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annapolis, higher gas prices will be required for the oil driven and liquid revenues and information. and feed into higher gas prices. and the oil price and the consistency on oil price. they moved quickly from two decades of increased dependence on important gas with energy exporter and the approval for the export of energy to countries with in the united states for a trade agreement forthcoming ae bouroue ovendecomm=ifungu.s.
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natural gas prices alongside halle an end of the decade. let's have a look. there has been increased coordination between congress and the administration, there are bridges still to be built. greenhouse gas emissions policy in particular remains a disputed area in energy policy between
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the executive and legislative branches of government. i was in lima last week and the level of engagement depressed me but we all know that words are worth nothing without action. there is great opportunity for the united states along with china and other emerging economies to take a leadership role and drive for reelection when the world needs it. we agreed recent u.s.-china announcement on climate change and energy cooperation together account for one third of global greenhouse emissions from the united states, we need leadership and policies to build on pronouncements. in 2013 and executive powers and existing lost it tackle harmful emissions. the epa proposed a clean power
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plant to -- it proposed state specific rate based goals for co2 emissions from politics and guidelines to follow developing plans to achieve specific goals. executive plans to seek political climate commitments effectively realized. he mentioned energy efficiency and renewables and would like to talk about that. the united states made progress on reducing energy consumption. united states has achieved the largest improvement in energy in recent days when -- from relatively high levels as energy performance standards for appliances, new buildings are implemented. since 2008 over 1 million low-income homes have improved energy efficiency for less
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well-off families and recovery after 2009 provided 12 billion usd of direct investment in energy efficiency notably low-income homes, public buildings and research and $20 billion of related investments in organizing buildings, and electric technologies. energy efficiency from building producing 30%, more than 30% improve in any she efficiency in new homes and buildings compared to the 2006 building energy code and equipment standards. progress for renewables renewable energy has surged over the past decade and the united states has set the goal to double energy production by 2020 compared to 2012. however there is always the budget. there is no explicit national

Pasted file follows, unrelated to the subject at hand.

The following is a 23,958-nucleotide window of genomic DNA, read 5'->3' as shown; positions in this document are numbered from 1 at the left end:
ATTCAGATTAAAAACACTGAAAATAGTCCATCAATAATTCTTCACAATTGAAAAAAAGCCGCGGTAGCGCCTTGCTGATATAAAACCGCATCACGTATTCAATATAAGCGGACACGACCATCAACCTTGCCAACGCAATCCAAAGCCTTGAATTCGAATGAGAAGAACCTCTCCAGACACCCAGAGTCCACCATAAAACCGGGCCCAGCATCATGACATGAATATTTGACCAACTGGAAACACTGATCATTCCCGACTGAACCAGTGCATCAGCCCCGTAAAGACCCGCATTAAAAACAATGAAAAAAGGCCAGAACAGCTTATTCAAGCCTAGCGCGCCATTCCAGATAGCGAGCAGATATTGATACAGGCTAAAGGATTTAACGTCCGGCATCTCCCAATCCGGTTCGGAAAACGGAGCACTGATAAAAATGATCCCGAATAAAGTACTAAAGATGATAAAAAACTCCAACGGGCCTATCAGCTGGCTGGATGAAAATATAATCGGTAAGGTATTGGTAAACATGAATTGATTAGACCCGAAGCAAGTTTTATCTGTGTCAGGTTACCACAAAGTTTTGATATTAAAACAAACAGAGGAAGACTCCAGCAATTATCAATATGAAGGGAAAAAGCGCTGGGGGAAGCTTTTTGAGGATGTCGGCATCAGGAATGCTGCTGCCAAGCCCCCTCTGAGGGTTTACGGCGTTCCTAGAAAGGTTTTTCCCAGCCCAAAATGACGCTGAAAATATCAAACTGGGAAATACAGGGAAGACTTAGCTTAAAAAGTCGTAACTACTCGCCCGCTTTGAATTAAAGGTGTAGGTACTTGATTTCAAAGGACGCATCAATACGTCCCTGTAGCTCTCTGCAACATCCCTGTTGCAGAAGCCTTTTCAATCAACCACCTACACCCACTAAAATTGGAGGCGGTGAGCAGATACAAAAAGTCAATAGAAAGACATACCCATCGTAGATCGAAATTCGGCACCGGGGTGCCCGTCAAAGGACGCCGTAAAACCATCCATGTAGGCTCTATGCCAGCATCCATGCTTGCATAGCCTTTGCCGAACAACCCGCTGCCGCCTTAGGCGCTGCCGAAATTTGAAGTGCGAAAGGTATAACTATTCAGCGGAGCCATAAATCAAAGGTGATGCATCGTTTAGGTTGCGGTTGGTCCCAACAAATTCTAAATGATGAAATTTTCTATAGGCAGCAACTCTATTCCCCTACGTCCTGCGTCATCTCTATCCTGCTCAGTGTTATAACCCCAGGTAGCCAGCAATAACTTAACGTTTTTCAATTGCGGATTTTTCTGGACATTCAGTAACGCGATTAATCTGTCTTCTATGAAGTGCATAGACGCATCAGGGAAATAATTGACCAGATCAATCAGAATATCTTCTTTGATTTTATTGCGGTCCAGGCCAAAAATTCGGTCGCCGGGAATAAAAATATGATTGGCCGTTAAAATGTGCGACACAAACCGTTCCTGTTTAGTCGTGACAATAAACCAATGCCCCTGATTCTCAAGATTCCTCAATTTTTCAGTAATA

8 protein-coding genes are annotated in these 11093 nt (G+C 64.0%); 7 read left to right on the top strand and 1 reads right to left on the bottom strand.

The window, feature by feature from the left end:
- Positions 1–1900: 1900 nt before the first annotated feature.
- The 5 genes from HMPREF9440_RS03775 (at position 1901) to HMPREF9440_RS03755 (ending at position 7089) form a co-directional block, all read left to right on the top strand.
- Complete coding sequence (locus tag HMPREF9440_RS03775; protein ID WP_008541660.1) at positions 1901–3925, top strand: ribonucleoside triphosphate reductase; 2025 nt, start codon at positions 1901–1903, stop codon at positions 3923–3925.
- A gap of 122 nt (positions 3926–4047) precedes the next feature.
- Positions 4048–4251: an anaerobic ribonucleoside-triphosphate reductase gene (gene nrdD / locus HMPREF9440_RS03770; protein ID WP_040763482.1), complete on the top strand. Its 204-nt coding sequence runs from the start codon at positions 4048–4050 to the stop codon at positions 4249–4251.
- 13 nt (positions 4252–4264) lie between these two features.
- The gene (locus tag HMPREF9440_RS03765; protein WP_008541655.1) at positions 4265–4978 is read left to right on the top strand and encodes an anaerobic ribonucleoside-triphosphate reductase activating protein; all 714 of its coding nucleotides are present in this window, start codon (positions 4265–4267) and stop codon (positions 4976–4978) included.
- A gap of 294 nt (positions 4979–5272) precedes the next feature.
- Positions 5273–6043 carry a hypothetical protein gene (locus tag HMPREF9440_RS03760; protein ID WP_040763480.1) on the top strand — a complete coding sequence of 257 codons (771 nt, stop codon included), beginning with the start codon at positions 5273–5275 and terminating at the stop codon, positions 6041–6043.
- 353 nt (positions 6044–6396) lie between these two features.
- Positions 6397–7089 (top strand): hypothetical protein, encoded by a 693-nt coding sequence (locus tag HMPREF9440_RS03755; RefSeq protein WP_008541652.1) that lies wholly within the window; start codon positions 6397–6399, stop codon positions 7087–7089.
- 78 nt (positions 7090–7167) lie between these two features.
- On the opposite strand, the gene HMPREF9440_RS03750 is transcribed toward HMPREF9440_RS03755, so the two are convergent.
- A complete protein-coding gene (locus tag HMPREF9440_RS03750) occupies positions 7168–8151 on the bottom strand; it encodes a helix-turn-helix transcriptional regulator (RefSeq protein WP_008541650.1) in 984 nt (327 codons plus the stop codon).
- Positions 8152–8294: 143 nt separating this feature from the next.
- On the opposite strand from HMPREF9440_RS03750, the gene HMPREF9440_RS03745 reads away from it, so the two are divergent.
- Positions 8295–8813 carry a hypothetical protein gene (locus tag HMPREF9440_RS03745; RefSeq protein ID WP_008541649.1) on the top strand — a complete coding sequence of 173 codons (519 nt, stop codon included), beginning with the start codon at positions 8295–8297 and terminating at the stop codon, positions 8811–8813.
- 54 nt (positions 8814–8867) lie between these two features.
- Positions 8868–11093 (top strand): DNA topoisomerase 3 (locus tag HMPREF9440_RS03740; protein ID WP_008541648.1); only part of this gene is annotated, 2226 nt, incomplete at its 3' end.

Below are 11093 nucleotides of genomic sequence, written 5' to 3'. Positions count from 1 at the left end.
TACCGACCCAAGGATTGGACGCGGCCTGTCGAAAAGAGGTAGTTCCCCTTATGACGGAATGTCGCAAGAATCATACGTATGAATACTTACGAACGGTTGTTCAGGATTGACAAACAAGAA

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policy mechanism to ensure the country reaches this target. renewable portfolio standards, so good federal government employed fiscal mechanisms and lending mandate among other tools to support renewable deployment and the durability of some existing federal incentives such as energy production tax credit, for wind, remains the uncertainty. and another extension of the investor confidence contributes to develop an annual wind blow. lack of clarity over blending levels and renewable fuel standards has created difficulties for renewable transport fuels. this lack of long-term policy durability represents a challenge for investments and has to be addressed.
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more balanced approach would extend the p t c for six years while reducing its level for the basis and this will provide greater investment uncertainty and continued cost reduction. i agree with ernest moniz about cost reduction and wind costs. let me have a look to the transport. in the transport sector the largest oil consumer, new regulations and energy consumption. in 2012 federal agents finalized of program to improve fuel economy of cars and trucks sold in the united states. more stringent fuel economy standards for model years 2012-16 have been established alongside standards for heavy-duty vehicles, manufactured during model years 2014-18. these have been significant